For years, Rodriguez has felt the power of Elvismania.
At shows, ladies rush the stage in droves to get gifts and kisses.
The fans, he says with a blush, have become even more daring since he turned 18 in December.
He’s had ladies jump onstage, pinch his rear and chuck lingerie at his head — after getting permission from his mother, of course.
“The girls of all ages, I’ve seen them from probably 7 to 90. … He has the same effect or similar that Elvis had on girls of all ages,” says Kennedy, 47. “It’s so funny. You’ll see them kind of come undone as he goes over to the table. They’re well composed and then they get real girly.”
Still, no amount of shows or attention could have prepared him for the moment he performed at Graceland for the first time.
During his first visit to Presley’s estate in 2012, Rodriguez sang two karaoke songs at the Rock ‘n’ Roll Café. A corporate manager noticed him and extended an invitation to perform during Elvis Week 2013; the annual celebration is held every August at Graceland to celebrate the King.
“That was [one of] the greatest honors I could have,” he says. “Performing in front of a whole bunch of Elvis lovers, Elvis fans from around the world. You have people from Germany, the U.K., Australia, Brazil. I made so many friends from around the world.”
Soon, Elvis competitions followed in other cities, as did continued appearances at Elvis Week.
One year later, Rodriguez took home second place in the semi-pro division at Memphis’ Elvis Performers International Championships (EPIC).
“For me, it was like the Super Bowl. He just knocked it out of the park,” says Kennedy, who made the trip to Elvis Week in 2014 and 2015. “Everybody in the place stood up and he received two standing ovations. … The people in the room, some of these are family and friends of other Elvis tribute artists. So, they’re there to support their ETAs. He brought them all to their feet.”
Elvis Week 2015 was even bigger.
Rodriguez performed “Suspicious Minds” with his idol, Elvis tribute artist and “America’s Got Talent” finalist Joseph Hall, won second place in the Images of the King contest, another Memphis competition, and took first in EPIC.
Kennedy says the win did not surprise her at all, as he stood out even against the professional tribute artists during both of his performances.
Currently, Rodriguez is once again in Memphis taking part in Elvis Week, scheduled to perform several shows but not compete, before it wraps up Tuesday.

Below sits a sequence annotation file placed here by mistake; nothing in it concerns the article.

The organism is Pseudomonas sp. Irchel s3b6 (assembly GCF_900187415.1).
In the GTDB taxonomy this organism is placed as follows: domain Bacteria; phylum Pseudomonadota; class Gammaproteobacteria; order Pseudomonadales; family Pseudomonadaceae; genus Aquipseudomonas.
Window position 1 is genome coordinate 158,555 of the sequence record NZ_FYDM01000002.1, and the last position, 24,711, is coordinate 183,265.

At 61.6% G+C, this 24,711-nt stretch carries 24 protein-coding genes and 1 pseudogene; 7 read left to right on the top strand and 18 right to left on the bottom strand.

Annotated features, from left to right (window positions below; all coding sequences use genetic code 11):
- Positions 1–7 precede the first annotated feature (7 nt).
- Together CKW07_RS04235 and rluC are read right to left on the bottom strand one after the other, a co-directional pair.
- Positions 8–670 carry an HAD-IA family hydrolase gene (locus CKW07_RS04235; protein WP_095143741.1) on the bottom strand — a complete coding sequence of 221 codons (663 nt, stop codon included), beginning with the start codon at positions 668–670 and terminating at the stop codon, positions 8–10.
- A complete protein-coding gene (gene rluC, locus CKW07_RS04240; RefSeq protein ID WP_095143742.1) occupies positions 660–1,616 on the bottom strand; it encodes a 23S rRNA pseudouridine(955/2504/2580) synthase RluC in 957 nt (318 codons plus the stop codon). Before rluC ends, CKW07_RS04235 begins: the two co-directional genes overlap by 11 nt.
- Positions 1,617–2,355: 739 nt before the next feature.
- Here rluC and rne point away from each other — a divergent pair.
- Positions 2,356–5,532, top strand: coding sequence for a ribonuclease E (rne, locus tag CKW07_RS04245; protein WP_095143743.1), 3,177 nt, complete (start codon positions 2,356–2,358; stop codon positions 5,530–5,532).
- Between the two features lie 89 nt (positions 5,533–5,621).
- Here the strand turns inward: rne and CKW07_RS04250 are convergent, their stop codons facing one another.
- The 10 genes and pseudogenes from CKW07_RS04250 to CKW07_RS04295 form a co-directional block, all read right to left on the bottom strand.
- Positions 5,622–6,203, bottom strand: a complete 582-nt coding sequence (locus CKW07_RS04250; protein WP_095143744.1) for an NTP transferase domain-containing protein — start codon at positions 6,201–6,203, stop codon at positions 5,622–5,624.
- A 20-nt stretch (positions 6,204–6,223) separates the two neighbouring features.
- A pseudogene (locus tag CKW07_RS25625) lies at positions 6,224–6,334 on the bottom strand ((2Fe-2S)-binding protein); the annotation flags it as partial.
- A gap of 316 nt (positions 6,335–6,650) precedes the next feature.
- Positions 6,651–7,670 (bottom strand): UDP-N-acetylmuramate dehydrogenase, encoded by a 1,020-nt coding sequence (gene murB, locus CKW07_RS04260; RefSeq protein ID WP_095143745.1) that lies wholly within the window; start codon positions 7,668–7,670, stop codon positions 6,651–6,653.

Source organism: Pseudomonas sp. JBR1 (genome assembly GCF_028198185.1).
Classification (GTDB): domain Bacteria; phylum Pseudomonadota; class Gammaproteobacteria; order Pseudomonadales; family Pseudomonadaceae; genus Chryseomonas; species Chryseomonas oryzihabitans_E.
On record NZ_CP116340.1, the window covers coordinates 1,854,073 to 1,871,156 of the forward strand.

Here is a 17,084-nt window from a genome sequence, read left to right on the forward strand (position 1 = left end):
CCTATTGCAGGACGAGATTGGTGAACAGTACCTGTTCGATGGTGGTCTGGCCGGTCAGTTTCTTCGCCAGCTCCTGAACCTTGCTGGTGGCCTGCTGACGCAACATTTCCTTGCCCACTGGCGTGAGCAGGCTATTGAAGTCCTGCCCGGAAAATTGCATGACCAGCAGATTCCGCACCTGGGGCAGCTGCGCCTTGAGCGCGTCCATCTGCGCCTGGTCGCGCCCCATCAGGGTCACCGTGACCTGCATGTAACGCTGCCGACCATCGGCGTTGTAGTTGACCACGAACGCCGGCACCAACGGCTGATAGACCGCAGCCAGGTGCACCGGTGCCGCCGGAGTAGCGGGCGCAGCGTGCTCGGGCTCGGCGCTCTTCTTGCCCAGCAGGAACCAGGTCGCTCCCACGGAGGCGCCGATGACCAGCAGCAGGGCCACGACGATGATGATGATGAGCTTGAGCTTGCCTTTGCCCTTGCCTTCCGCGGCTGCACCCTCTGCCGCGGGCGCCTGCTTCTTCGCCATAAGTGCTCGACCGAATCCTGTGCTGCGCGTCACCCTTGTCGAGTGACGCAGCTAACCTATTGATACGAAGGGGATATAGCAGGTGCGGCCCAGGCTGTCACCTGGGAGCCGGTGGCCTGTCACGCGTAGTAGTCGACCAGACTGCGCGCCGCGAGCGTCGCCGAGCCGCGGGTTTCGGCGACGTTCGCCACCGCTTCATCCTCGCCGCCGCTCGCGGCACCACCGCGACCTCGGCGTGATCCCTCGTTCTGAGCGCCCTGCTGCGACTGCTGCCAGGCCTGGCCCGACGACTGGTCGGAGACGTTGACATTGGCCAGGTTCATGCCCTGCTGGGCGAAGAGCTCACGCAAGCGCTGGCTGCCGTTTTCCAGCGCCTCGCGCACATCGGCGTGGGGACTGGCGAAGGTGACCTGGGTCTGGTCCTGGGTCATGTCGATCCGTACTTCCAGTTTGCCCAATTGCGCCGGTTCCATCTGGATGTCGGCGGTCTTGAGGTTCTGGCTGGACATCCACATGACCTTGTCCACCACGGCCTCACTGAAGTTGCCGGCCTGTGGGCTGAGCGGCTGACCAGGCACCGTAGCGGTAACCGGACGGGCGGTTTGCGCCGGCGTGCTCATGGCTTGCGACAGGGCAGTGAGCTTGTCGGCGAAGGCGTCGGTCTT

“Taylor specializes in ’70s Elvis,” says White. “Part of why he's so popular is that he is what these old people want to remember ’70s Elvis as. He is the picture of how they want to remember. And he acts just like ’70s Elvis. But he doesn’t look like ’70s Elvis.”
Rodriguez faces an elderly audience, wrapping up a two-hour performance at a local retirement home, his face covered in a light sheen of sweat.
“May God bless you as God has blessed me,” he says to the small crowd. “And God bless Elvis Presley.”
For the last four years, Rodriguez says he has lived by a simple plan: Elvis comes first, then school, then everything else.
“I had to keep juggling each different thing,” he says. “I thought, ‘I would love to play football, but I just don’t have the time. I’d love to play soccer. I just don’t have the time.’”
This fall, when Rodriguez enters his freshman year at Lynchburg College, he says he plans to take a step back from the jumpsuit — at least somewhat — and try to get the full college experience.
“I always tell him, ‘Elvis is always going to be there for you. Elvis is not going to stop being popular,’” White says. “‘It's in your blood; you can do it any time you want. … Elvis has been good to you, but don't be afraid to part ways with Elvis for a little bit because you can always come back.’”
Rodriguez, who will study theater, wants to prove he can do more than rock some blue suede shoes — something he has already started doing by graduating high school with an advanced diploma.
He received several scholarships from Lynchburg College, including a leadership award. He also plans to run for the college’s Student Government Association, something he did throughout his time in high school while also serving on the local board of Youth of Virginia Speak Out, a statewide advocacy program that focuses on preventing teen motor vehicle fatalities.
“I tell everybody that asks me ‘Where’s he get this talent?’ [that] it’s a gift from God,” Donna Rodriguez says. “I feel Taylor’s being blessed every single day for what he does, [even] if it’s not Elvis.”
The 18-year-old has also started writing his own songs, two of which he released on his second album, unofficially called “The White Album,” which came out in March.
"Taylor is so much more than just Elvis,” White says. “He could have a great career in musical theater for sure, or any kind. He's kind of the equivalent of a national five-star Rivals.com [college sports website] prospect, like in terms of football.”
White recalls when his cast, including Rodriguez, performed songs from their spring musical for the show’s writer and two Disney Theatrical executives in Norfolk last year. Following the performance, he says, they pulled Rodriguez aside.
“They were like seeking him out after and saying, 'You have a bright future in musical theater, my friend.' … It didn't surprise me at all."
Eventually, Rodriguez wants to pursue a career as an actor, possibly moving to New York City with dreams of singing on Broadway.
Even if he does leave the Blue Ridge for the bright lights of the big city, Rodriguez says Elvis and Bedford will always hold a special place in his heart, so much so that he would like to continue to perform a large show in the area once a year.
“The music has definitely stuck with me, but I think Elvis and I are two separate, different people in terms of what I try to do,” he says. “When I’m onstage, I try as much as I can to pay tribute to Elvis, and when I come offstage, I’m Taylor.”